Office of Communications, Inc.

UCC Media Justice Update

Structure of and Access to Technology is the Key to Justice



Today's 38th Annual Parker Lecture and Awards Ceremony highlighted the importance of communications policy in ensuring justice for all people. 

Karen Peltz Strauss with the Parker Award plaque
Karen Peltz Strauss

Karen Peltz Strauss was honored for four decades of work in support of access to media and communications for people with disabilities. In her acceptance speech, Strauss explained that it took years of work and many laws and policies for people with disabilities to gain access to television. Strauss emphasized the broad importance of disability access beyond the disability community, noting for example, that the features which aid people with disabilities also often ensure aging adults—who sometimes face declining vision, hearing and cognition—are not left behind. "This award acknowledges that these on-going struggles for disability justice are part and parcel of civil rights so important to Dr. Parker," she said.


Valarie Kaur, founder of the Revolutionary Love Project and author of the newly-released book See No Stranger, also spoke to the importance of the Internet in achieving social justice, describing how, even though today the Internet is used to spread hate, it also powered the public response in support of the Black Lives Matter movement this year. Praising the work of media justice advocates who have fought for net neutrality and universal access, she challenged the audience to continue the work.

Valarie Kaur with Parker Lecture plaque
Valarie Kaur

Kaur told the story of her own grandfather, who arrived as an immigrant in 1913 the same year Dr. Parker was born. Kaur compared the work of Dr. Parker to the work of media justice advocates today, "Everett Parker envisioned a world where people of color like my grandfather had the ability to organize, to tell our own stories, to write our own destinies. Everett Parker fought to ensure that all people could speak and be heard on the most important mass media of his time: broadcast television. Today, we are fighting to ensure that all people can speak and be heard on the most important media of our time: the Internet." Kaur laid out three policy objectives that will ensure the work for social justice will continue: changing the terms of service by social media companies, closing the digital divide, and reestablishing net neutrality. In closing, she exhorted the group assembled on Facebook Live to remember the generations of people who will come after us, "if we show up now and we do the brave thing now, they will inherit a world, and an internet, where at last we see no stranger."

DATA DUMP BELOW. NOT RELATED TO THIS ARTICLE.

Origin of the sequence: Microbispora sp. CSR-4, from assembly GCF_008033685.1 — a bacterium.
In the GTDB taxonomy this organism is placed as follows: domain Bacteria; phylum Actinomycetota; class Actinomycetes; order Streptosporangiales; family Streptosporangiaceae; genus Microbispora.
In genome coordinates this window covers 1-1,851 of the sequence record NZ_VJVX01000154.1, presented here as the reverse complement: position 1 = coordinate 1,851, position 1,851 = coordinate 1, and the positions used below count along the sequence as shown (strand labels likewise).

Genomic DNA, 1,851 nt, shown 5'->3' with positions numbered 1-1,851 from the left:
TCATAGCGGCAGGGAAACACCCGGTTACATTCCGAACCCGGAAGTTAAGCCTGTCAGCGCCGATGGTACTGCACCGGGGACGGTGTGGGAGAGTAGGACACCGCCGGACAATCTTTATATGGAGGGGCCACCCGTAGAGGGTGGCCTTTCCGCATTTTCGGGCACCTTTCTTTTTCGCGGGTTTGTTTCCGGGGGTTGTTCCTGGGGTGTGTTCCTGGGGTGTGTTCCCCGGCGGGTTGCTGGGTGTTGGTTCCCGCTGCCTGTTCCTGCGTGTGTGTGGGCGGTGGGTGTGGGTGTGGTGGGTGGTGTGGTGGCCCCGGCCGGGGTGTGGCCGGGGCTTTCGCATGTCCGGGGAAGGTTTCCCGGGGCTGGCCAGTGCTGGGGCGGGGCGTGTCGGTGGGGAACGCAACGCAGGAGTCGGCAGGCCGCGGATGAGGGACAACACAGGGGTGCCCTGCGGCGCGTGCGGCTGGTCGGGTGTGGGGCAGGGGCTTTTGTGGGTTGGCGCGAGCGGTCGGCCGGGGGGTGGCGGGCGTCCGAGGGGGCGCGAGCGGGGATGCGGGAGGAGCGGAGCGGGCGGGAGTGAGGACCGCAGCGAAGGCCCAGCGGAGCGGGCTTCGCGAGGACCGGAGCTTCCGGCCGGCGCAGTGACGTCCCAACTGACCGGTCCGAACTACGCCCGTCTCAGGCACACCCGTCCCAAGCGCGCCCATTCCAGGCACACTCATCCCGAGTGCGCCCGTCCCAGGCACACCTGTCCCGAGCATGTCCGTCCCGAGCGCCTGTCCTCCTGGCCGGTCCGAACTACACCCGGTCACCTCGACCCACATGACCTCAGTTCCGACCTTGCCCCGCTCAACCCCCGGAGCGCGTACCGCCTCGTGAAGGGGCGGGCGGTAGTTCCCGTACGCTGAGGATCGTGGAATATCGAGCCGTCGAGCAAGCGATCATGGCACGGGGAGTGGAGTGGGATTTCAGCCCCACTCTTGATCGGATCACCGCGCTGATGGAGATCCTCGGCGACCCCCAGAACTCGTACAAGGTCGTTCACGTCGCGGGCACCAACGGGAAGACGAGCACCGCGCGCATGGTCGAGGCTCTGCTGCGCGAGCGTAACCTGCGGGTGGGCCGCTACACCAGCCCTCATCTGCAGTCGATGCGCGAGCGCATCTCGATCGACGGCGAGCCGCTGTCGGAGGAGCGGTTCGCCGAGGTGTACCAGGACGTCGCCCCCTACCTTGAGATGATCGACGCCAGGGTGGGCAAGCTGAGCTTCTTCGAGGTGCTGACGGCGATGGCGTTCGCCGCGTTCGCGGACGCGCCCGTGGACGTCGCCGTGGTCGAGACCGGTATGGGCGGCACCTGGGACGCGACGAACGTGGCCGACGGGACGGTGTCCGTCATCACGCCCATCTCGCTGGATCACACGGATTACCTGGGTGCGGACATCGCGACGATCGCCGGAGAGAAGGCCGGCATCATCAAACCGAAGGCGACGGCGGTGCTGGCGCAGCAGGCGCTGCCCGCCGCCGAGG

Also participating in today's ceremony were the Rev. Lawrence Richardson and Rev. Hyo-Jung Kim of the UCC OC Inc.'s board of directors, Rachel Chapman of the national denomination's board of directors and Rev. Dr. Karen Georgia Thompson, one of the United Church of Christ's three elected officers leading the church. The event closed with an example of how the denomination's churches are thriving online with a remote, digital version of The Welcome Table by the Holmdel Community United Church of Christ's in-house band.


OC Inc. created the Parker Lecture in 1983 to recognize its founder’s pioneering work as an advocate for the public’s rights in broadcasting. This year's event took place entirely online because of the COVID-19 pandemic. The complete lecture is available on the UCC Media Justice Facebook page now, and excerpts and highlights will be available shortly. The event is also a fundraiser, and donations can be made at


The United Church of Christ is a mainline Protestant denomination comprised of nearly 900,000 members and 5,000 congregations nationwide. Headquartered in Cleveland, the UCC is a church of many firsts, including the first mainline denomination to ordain a woman, the first to ordain an openly gay man and the first predominantly white denomination to ordain an African American. The UCC and its members are tireless advocates for such social issues as immigration reform, racial equality, LGBT rights, marriage equality, environmental protection and economic justice.

Categories: ParkerLecture


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